Kejriwal govt playing dirty politics on Delhi Metro fare hike: BJPThe Delhi Metro, on its part, has been maintaining that it has a "huge loan liability" and a rapidly rising operating ratio, which means its expenditure as against every rupee earned is going up.
The Delhi BJP today accused the Kejriwal government of evading its responsibility on the issue of metro fare hike and trying to mislead the people by playing "dirty politics".
Delhi unit chief Manoj Tiwari and Leader of the Opposition in Assembly Vijender Gupta, in a statement, said that the Delhi government has a 50 per cent stake in DMRC and there can be no fare hike without its consent. However, the Kejriwal government has taken the stand that it had opposed any hike in fares in the Fare Fixation Committee meeting held in September last year.
The Delhi CM has said that the committee ought not to have overlooked the Delhi government's objections to the hike in metro fares.
Tiwari and Gupta have said they will meet DMRC chief Mangu Singh to demand withdrawal of the hike which is proposed to come into effect from October 10. They have also said that the proposed hike be put on hold till completion of the third phase of Delhi metro. Both claimed that with the prior consent of the Delhi government, its chief secretary, finance secretary and the transport commissioner joined DMRC's Fare Fixation Committee meeting and approved a 50 per cent raise in fares to be implemented in two phases -- May and October 2017.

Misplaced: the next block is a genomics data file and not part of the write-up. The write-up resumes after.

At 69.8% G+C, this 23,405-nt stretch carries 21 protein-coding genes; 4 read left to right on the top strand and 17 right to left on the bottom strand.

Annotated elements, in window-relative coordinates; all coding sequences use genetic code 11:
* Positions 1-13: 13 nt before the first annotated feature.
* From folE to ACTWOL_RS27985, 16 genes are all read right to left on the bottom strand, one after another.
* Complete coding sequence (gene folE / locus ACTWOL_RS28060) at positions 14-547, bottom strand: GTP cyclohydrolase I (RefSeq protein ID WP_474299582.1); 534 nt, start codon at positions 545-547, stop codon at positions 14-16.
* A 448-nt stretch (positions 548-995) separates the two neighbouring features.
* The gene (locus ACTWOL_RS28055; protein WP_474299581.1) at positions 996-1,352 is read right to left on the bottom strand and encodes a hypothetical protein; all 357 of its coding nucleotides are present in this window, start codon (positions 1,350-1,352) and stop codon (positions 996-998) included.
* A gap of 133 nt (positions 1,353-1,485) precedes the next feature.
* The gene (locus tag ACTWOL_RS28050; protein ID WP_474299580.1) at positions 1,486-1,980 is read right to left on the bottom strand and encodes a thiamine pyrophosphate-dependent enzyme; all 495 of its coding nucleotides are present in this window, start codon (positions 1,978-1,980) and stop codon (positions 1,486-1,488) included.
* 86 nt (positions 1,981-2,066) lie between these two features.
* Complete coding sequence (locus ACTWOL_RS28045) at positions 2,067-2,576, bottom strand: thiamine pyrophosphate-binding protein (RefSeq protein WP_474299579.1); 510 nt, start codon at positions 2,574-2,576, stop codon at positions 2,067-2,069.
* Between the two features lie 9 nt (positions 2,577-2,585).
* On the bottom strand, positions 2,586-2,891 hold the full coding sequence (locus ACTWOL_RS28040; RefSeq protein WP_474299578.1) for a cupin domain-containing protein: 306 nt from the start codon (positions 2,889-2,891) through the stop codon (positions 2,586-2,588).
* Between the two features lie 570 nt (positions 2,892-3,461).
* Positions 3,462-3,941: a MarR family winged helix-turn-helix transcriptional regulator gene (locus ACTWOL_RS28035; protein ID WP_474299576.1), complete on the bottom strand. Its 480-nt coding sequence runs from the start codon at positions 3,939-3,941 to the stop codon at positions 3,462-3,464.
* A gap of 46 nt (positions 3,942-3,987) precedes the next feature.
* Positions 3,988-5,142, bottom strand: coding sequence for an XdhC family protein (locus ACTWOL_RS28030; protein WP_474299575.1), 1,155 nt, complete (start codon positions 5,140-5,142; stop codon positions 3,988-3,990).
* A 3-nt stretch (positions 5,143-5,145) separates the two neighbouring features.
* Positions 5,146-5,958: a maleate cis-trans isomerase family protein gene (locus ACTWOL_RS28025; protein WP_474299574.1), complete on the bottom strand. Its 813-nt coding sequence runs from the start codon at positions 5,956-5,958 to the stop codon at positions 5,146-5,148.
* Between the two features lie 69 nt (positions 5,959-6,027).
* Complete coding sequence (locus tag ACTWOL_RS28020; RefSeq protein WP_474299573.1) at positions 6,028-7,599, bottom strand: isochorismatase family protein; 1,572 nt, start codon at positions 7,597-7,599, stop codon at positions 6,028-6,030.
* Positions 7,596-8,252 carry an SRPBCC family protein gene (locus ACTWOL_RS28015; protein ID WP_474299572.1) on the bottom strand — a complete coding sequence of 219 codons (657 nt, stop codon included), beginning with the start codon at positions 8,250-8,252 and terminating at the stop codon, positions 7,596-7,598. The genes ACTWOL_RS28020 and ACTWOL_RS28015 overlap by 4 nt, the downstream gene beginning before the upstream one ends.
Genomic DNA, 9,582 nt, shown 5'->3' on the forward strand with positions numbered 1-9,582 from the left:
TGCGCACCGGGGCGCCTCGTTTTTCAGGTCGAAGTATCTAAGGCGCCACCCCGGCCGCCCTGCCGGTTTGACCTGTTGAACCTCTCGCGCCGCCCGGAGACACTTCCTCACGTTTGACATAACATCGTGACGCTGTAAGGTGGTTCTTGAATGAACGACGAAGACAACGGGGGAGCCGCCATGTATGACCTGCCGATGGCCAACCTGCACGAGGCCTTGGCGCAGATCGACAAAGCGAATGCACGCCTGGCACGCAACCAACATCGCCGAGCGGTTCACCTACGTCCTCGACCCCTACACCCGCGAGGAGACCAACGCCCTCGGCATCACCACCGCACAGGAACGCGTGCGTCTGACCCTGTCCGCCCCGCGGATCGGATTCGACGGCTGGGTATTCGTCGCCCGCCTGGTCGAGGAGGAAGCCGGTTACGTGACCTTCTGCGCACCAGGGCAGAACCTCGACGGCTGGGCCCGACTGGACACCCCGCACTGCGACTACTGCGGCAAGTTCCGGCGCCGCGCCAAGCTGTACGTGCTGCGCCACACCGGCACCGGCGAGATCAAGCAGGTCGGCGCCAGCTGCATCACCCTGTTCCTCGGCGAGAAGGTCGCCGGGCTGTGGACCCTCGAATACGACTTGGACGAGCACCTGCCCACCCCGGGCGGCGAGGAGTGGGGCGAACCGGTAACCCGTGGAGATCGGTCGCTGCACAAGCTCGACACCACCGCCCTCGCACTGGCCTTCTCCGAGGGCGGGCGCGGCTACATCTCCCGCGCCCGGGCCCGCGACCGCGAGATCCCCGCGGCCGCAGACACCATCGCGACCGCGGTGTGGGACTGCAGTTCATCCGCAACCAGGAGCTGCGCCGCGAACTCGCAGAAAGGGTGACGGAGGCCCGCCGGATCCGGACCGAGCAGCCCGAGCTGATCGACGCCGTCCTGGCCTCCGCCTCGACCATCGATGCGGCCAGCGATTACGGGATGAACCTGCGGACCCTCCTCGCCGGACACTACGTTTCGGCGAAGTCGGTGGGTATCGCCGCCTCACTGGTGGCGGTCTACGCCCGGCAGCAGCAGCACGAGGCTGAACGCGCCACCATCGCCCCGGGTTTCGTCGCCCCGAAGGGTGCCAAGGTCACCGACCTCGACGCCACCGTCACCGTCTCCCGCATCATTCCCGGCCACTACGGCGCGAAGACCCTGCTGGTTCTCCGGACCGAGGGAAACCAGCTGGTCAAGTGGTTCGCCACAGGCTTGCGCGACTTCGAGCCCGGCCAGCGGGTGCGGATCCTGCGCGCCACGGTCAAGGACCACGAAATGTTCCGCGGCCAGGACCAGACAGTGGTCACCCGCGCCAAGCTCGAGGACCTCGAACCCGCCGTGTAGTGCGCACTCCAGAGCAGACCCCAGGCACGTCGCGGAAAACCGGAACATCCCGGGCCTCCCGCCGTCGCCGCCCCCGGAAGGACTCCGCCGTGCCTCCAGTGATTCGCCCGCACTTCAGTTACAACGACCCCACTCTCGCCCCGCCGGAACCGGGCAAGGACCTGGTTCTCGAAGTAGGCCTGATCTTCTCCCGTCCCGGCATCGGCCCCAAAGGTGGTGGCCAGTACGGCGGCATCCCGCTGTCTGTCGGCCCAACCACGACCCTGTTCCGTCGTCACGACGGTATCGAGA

They alleged that the implementation date was postponed to May as the Delhi Municipal Polls were scheduled in April 2017.
Delhi Transport Minister Kailash Gehlot, meanwhile, has said in a statement that the Delhi Chief Secretary and transport commissioner were not present in the DMRC board meeting of May 8 when the decision to hike fares was taken.
The Delhi Metro fares were last revised in May. If the hike is effected, the fares will go up by a maximum of Rs 10 from October 10. The existing fare structure is: up to 2 kms -- Rs 10, 2-5 kms -- Rs 15, 5-12 kms -- Rs 20, 12-21 kms -- Rs 30, 21-32 kms -- Rs 40 and for journeys beyond 32 kms -- Rs 50.
From October 10, for a distance of up to two kilometres, the fare will remain Rs 10, but for a distance between two and five kilometres, it will go up from Rs 15 to Rs 20. For the subsequent slabs, it will go up by Rs 10 each, which means the maximum fare will be Rs 60.
The Delhi Metro, on its part, has been maintaining that it has a "huge loan liability" and a rapidly rising operating ratio, which means its expenditure as against every rupee earned is going up.